Tuesday, 11 March 2014

'Nymphomaniac' - Philosophical fumblings and an antidote to the myth of Love.

I saw Lars Von Trier's 'Nymphomaniac' as two volumes on the 1st and 2nd March 2014 at the Curzon Soho.  It works more effectively seen in two parts on consecutive days in a comfortable cinema.  Rather amusingly the cinema chose to play music prior to the onset of the two parts of the film.  Songs associated with the more extreme aspects of sex and sexual attraction.  The only exception to this was the song 'Je T'aime' sung by Jane Birkin and Serge Gainsbourg, which is striking precisely because its erotic and gentle tone is at odds with the contents of this film.  As the promotional posters assert, 'Forget about love'.

'Nymphomaniac' is the story of Joe's sexual development from childhood to the point at which she is saved in an alley by a gentleman called Seligman to whom she recounts her life story back at his apartment.  She is a self-confessed nymphomaniac and attends a therapy group for the condition at a certain point in the film.  Joe is played by three different actresses to represent the different stages of her life.  This is not as disruptive as it could have been, owing to two factors, Stacy Martin and Charlotte Gainsbourg look similar to each other and also the film's episodic structure render the characters as archetypes, they develop but their existences are about progressing the story to its inevitable end.  The philosophies and ideas that underlie the film are arguably of far more importance than any particular character.  Having said that as the central protagonist, the viewer does begin to empathise with Joe.

The plot device of the dialogue between Joe and Seligman in his apartment, provides a coherent structure to the narrative proceedings.  Elements in Seligman's room enable Joe to contextualise her experiences, sometimes these are visual objects such as the fly (fishing hook in this context) on the wall that enables Joe to discuss her childhood in relation to fishing.  Seligman helps her to analyse her experiences from different angles.  The chapter headings creating the restrictions of a book.  In life, we are quite often too caught up in our experiences to allow us to punctuate our experiences in this way but when we do, it does allow us to analyse them differently.  We witness our own progression and/or decline with a degree of detachment.  Joe's desire for sexual experience is actually no more or less pronounced than many of her contemporaries.  The 'game' she plays with her friend who promises to provide a bag of chocolate sweets to whomever has sex with the greatest number of men on a train is indicative of the need to experience as much as possible by the onset of adulthood. 

The men in the film are universally as interested in sex and its various forms as the women with the exception of Seligman, who almost serves the role of a Eunuch until the end.  His final act and fate in the film is horribly inevitable but highlights the importance of viewing the film as a treatise on sexuality, power and gender roles rather than simply a pornographic film designed to arouse the viewer.  'Nymphomaniac' is not a film about sexual gratification.  Despite the assertion that the film contains some real sexual acts (these do not take place between any of the main cast as the end credits reveal), it is far more intelligent and thought provoking than many of the Hollywood films that have touched upon the subject of sexual relationships.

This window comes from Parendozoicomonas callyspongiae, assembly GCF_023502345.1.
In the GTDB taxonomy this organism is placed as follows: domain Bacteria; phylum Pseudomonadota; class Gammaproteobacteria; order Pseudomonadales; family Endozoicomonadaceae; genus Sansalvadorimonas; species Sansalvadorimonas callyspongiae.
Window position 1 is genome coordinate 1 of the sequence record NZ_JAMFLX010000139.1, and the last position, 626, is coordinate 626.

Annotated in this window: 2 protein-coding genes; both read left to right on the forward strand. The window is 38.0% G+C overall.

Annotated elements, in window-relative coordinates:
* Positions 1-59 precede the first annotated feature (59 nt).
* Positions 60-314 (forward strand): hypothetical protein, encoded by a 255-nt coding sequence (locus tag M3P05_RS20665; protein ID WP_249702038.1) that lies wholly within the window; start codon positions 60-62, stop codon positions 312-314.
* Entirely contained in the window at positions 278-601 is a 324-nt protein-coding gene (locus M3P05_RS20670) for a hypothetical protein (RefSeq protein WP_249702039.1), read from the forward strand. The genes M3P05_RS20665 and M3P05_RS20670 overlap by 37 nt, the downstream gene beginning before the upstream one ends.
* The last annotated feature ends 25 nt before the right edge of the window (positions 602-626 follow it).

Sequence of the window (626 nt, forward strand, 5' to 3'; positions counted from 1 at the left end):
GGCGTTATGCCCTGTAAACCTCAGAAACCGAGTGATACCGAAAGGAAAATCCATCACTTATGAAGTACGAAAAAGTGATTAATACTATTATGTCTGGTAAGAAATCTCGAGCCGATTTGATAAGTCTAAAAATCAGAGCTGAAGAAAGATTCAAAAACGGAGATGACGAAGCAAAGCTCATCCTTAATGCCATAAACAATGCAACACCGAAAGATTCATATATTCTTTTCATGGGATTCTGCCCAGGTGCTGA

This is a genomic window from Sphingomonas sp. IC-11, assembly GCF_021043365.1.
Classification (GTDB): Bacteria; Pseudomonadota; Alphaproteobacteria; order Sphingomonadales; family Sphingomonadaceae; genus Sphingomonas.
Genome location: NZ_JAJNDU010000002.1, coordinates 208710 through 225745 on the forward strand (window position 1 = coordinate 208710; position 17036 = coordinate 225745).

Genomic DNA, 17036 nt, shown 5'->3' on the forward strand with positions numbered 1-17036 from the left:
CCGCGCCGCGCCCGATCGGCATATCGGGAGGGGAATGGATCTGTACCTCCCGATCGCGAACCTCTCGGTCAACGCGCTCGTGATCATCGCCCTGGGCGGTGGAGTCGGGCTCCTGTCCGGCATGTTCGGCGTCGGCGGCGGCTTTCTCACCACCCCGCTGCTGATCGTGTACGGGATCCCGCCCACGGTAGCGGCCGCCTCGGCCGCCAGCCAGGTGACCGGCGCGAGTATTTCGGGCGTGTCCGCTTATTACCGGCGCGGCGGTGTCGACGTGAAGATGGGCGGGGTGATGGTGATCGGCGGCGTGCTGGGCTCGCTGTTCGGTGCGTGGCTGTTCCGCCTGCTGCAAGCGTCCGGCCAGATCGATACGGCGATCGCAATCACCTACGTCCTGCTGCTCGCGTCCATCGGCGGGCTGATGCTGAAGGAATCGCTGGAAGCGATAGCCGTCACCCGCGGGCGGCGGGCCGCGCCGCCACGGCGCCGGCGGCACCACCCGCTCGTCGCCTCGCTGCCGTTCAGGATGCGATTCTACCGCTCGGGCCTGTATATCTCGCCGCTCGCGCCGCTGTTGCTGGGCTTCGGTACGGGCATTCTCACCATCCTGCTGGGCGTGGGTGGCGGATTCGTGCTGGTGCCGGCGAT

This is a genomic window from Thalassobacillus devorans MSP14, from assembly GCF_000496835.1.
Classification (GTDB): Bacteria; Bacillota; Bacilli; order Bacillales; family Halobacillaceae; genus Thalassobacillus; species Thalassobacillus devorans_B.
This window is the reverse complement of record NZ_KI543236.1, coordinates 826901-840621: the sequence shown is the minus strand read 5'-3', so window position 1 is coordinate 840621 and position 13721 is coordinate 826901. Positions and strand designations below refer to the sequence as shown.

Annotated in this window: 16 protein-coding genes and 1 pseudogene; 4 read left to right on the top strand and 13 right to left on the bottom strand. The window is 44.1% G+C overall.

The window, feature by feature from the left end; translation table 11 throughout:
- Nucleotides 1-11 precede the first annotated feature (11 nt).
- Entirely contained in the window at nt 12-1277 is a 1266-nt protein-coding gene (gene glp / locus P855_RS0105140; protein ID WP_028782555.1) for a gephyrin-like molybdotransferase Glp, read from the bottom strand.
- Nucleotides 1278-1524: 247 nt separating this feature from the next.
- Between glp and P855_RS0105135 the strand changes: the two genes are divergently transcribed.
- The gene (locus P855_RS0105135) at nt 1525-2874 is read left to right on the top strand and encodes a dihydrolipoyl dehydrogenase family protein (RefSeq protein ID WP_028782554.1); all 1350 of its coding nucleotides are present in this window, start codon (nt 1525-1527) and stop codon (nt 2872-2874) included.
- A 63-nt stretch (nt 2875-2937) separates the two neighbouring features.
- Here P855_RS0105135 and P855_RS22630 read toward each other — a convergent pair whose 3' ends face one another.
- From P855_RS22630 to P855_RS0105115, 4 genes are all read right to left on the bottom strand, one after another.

However, where the film slightly fails and 'Shame', Steve McQueen's film about male sexual addiction collapses, is in their inability to face up to the possibility of sexual infections inherent within the promiscuous sexual lifestyle.  Having said that, Joe does describe how she has lost the majority of her sensitivity in her genital areas and she is subject to bleeding.  One of the saddest scenes in the film involves Joe being reunited with her first love, Jerome and making love with him, only to declare she couldn't feel anything.  Sex outside of love becomes as meaningful as masturbation.

In its exploration of culture, patterns and power relations, 'Nymphomaniac' is a film that should be seen by anyone who has ever questioned the point of recreational sex outside of relationships and indeed, whether relationships are more enduring when they are platonic.  Whether or not, you choose to see the whole film, try to see the scene when Mrs H played by Uma Thurman brings the children to see their Daddy's new lover.  In a comparatively short episode, more is said about the repercussions of infidelity than in many psychological journals.  It is devastating.

Barry Watt - 11th March 2014.


'Je T'aime... moi non plus' was written by Serge Gainsbourg and remains most well remembered for the version sung by himself and his young lover, Jane Birkin.  Originally released on Fontana Records.

'Shame' was directed by Steve McQueen and stars Michael Fassbender as Brandon, a man who suffers from sexual addiction.  It was released in 2011.  It is worth watching in conjunction with 'Nymphomaniac'.

'Nymphomaniac' was directed by Lars Von Trier and is in all good cinemas now.  It is most regularly screened as two separate volumes.  Each volume is around two hours.  Occasionally, the two volumes are shown consecutively.


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